EU: Freedom of speech is for us and Islam to define
We are slowly seeing our rights erode while the politicians, domestically and in Brussels, plan their super state, in which the average citizen will have little or no say at all in how they’re going to be governed. And the media stays silent. KGS
If all goes as planned, the 27 member states of the European Union will soon have a common hate crime legislation, which will turn disapproval for Islamic practices or homosexual lifestyles into crimes. Europe’s Christian churches are trying to stop the plan of the European political establishment, but it is unclear whether they will be successful. The media are silent on the topic.
Last April, the European Parliament approved the European Union’s Equal Treatment Directive. A directive is the name given to an EU law. As directives overrule national legislation, they need the approval of the European Council of Ministers before coming into effect. Next month, the Council will decide on the directive, which places the 27 EU member states under a common anti-discrimination legislation. The directive’s definition of discriminatory harassment is so broad that every objection to Muslim or homosexual practices will be considered unlawful.
On April 2, the European Parliament passed the “directive on implementing the principle of equal treatment between persons irrespective of religion or belief, disability, age or sexual orientation,” 363 votes to 226. The directive applies to social protection and health care, social benefits, education and access to goods and services, including housing. American citizens and companies doing business in Europe are also required to adhere to it.
Originally intended to serve as an equal treatment directive for the disabled by prohibiting discrimination when accessing “goods and services, including housing,” activist European politicians and governments had the directive’s scope expanded to include discrimination on the basis of religion, age and sexual orientation.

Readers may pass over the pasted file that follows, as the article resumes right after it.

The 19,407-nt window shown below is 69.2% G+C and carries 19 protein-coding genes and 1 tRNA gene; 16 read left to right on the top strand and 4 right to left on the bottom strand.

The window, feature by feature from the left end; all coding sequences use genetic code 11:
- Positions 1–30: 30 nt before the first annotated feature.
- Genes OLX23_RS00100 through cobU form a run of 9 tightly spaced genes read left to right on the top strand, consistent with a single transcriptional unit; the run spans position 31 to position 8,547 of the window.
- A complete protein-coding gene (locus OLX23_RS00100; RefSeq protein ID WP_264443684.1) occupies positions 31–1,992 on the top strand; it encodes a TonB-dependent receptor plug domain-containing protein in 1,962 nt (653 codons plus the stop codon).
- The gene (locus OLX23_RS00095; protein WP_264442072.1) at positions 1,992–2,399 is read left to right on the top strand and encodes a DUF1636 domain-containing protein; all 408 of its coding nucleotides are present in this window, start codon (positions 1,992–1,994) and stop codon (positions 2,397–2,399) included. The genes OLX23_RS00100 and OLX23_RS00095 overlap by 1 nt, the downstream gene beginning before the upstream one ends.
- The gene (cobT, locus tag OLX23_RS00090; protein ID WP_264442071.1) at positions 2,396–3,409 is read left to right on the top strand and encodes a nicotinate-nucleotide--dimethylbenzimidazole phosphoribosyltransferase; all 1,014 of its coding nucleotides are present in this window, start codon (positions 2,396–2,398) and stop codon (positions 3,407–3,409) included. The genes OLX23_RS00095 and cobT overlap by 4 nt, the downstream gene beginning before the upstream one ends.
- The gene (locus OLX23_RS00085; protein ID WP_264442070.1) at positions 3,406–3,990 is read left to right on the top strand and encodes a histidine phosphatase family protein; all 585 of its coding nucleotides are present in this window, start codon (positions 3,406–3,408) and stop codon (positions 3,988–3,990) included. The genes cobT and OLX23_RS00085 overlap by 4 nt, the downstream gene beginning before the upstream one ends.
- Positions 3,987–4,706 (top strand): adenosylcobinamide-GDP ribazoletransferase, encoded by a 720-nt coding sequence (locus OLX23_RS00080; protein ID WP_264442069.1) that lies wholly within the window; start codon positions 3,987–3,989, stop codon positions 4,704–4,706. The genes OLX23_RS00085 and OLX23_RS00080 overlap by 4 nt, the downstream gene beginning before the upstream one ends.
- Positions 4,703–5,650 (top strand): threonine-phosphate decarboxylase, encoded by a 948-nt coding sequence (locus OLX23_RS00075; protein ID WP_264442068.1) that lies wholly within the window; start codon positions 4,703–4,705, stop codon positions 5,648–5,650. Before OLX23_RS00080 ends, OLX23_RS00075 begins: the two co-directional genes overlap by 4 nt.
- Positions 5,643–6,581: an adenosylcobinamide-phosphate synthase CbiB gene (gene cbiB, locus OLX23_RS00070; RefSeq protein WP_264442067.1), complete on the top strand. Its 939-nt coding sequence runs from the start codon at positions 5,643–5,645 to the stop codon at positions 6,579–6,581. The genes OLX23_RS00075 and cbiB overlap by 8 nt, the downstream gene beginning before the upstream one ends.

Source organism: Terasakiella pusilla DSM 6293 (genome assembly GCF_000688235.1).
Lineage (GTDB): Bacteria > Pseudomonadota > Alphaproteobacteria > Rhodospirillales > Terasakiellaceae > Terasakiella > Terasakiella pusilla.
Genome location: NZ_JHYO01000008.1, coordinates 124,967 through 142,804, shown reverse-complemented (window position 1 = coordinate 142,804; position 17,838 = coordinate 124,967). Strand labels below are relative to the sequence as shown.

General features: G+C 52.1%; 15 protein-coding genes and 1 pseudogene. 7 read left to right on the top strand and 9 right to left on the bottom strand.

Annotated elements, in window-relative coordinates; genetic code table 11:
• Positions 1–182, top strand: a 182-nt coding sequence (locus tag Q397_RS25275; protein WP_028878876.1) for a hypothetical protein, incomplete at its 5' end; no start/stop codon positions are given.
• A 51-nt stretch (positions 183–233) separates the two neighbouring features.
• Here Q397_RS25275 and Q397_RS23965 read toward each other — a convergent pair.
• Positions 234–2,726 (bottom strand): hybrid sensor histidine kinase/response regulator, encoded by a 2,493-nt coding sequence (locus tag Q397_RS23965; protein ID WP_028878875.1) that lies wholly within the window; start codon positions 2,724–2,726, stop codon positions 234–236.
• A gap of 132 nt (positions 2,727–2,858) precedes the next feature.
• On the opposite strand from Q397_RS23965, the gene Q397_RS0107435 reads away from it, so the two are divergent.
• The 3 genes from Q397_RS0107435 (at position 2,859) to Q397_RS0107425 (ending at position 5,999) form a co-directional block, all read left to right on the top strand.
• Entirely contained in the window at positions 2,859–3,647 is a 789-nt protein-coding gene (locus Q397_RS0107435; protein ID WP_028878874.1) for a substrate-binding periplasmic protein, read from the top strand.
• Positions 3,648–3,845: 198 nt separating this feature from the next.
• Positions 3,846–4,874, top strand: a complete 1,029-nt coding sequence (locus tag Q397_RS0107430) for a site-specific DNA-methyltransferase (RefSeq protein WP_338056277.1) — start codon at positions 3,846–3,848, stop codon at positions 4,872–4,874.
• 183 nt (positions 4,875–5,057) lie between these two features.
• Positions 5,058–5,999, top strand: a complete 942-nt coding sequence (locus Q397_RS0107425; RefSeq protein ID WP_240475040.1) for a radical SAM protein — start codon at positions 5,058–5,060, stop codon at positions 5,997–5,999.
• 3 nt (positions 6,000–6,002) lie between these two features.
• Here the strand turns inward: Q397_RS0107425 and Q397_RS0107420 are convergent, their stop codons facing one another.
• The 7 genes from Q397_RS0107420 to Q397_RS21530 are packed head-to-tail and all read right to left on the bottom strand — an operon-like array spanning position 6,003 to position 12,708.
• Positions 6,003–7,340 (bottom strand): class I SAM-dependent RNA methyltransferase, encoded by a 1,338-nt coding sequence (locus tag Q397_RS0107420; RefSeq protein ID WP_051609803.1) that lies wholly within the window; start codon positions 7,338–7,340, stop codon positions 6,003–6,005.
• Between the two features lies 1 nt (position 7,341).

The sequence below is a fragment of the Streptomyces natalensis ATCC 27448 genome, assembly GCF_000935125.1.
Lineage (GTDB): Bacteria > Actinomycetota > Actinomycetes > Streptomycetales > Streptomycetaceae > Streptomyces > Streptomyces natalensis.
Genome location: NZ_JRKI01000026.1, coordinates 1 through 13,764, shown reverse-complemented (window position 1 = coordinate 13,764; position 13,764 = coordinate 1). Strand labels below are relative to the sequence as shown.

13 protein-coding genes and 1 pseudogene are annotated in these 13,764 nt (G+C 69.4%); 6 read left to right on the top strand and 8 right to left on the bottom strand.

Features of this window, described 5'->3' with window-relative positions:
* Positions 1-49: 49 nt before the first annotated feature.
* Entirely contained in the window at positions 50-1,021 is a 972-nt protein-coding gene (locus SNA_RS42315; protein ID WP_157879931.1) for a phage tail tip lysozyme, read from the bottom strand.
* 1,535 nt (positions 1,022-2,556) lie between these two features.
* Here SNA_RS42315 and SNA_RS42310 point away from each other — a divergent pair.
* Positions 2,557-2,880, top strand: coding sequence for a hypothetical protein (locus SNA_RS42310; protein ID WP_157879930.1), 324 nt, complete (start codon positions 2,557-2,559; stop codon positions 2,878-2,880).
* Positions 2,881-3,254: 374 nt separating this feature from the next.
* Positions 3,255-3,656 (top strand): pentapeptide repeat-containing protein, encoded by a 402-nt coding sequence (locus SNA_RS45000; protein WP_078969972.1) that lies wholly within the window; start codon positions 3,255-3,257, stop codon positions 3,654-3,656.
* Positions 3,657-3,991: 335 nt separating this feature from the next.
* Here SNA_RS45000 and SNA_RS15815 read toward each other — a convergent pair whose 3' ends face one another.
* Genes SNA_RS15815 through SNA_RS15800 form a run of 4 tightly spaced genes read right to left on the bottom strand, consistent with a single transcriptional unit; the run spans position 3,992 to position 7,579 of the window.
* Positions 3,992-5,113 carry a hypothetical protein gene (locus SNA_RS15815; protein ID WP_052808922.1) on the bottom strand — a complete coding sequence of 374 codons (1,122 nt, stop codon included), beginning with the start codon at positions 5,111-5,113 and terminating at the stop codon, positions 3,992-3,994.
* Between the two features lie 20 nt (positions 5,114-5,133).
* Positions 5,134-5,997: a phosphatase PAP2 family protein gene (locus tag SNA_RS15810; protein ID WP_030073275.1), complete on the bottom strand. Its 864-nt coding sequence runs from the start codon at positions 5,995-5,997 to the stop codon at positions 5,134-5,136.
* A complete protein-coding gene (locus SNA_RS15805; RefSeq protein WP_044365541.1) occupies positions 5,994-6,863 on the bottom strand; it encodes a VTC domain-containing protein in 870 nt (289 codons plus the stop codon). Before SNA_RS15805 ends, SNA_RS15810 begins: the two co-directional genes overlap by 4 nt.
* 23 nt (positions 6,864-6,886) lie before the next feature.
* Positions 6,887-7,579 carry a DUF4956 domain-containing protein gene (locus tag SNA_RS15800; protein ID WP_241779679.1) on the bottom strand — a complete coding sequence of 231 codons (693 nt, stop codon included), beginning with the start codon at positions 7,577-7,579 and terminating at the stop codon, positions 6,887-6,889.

Under the directive, harassment – defined as conduct “with the purpose or effect of violating the dignity of a person and of creating an intimidating, hostile, degrading, humiliating or offensive environment” – is deemed a form of discrimination.
Harassment, as vaguely defined in the directive, allows an individual to accuse someone of discrimination merely for expressing something the individual allegedly perceives as creating an “offensive environment.” The definition is so broad that anyone who feels intimidated or offended can easily bring legal action against those whom he feels are responsible. Moreover, the directive shifts the burden of proof onto the accused, who has to prove the negative, i.e. demonstrate that he or she did not create an environment which intimidated or offended the complainant. If the accused fails to do so, he or she can be sentenced to paying an unlimited amount of compensation for “harassment.”
The European press has mostly remained silent on the topic so far, but Christian congregations are extremely worried. Last August, Mgr. Andrew Summersgill issued a statement on behalf of the Catholic bishops of England, Wales and Scotland, rejecting the directive because it would require people and organizations to act against their beliefs. “Homosexual groups campaigning for same-sex marriage may declare themselves to be offended by the presentation of the Catholic Church’s moral teaching on marriage, an atheist may be offended by religious pictures in an art gallery, or a Muslim may be offended by any picture representing the human form,” said Mgr. Summersgill.